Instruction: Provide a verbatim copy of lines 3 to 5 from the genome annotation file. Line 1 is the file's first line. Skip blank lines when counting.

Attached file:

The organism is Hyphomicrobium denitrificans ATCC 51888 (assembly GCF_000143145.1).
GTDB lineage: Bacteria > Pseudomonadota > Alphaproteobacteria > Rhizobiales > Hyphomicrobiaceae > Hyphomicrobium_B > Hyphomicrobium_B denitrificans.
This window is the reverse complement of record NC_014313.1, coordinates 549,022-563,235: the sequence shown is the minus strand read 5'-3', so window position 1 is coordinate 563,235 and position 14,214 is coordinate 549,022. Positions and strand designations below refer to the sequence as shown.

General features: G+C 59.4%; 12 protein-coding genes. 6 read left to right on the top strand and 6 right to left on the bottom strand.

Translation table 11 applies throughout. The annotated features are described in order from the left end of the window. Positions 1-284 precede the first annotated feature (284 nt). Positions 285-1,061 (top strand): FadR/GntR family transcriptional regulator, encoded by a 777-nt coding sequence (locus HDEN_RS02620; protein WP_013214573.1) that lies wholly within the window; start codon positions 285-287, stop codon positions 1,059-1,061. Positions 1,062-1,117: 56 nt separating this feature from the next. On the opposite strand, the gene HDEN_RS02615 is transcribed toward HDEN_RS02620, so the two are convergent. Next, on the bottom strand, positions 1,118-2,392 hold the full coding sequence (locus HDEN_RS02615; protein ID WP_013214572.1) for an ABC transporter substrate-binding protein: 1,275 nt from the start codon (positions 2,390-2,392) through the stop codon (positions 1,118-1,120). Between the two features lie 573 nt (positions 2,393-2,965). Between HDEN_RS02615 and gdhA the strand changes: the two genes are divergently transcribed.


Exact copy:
This window is the reverse complement of record NC_014313.1, coordinates 549,022-563,235: the sequence shown is the minus strand read 5'-3', so window position 1 is coordinate 563,235 and position 14,214 is coordinate 549,022. Positions and strand designations below refer to the sequence as shown.

General features: G+C 59.4%; 12 protein-coding genes. 6 read left to right on the top strand and 6 right to left on the bottom strand.

Translation table 11 applies throughout. The annotated features are described in order from the left end of the window. Positions 1-284 precede the first annotated feature (284 nt). Positions 285-1,061 (top strand): FadR/GntR family transcriptional regulator, encoded by a 777-nt coding sequence (locus HDEN_RS02620; protein WP_013214573.1) that lies wholly within the window; start codon positions 285-287, stop codon positions 1,059-1,061. Positions 1,062-1,117: 56 nt separating this feature from the next. On the opposite strand, the gene HDEN_RS02615 is transcribed toward HDEN_RS02620, so the two are convergent. Next, on the bottom strand, positions 1,118-2,392 hold the full coding sequence (locus HDEN_RS02615; protein ID WP_013214572.1) for an ABC transporter substrate-binding protein: 1,275 nt from the start codon (positions 2,390-2,392) through the stop codon (positions 1,118-1,120). Between the two features lie 573 nt (positions 2,393-2,965). Between HDEN_RS02615 and gdhA the strand changes: the two genes are divergently transcribed.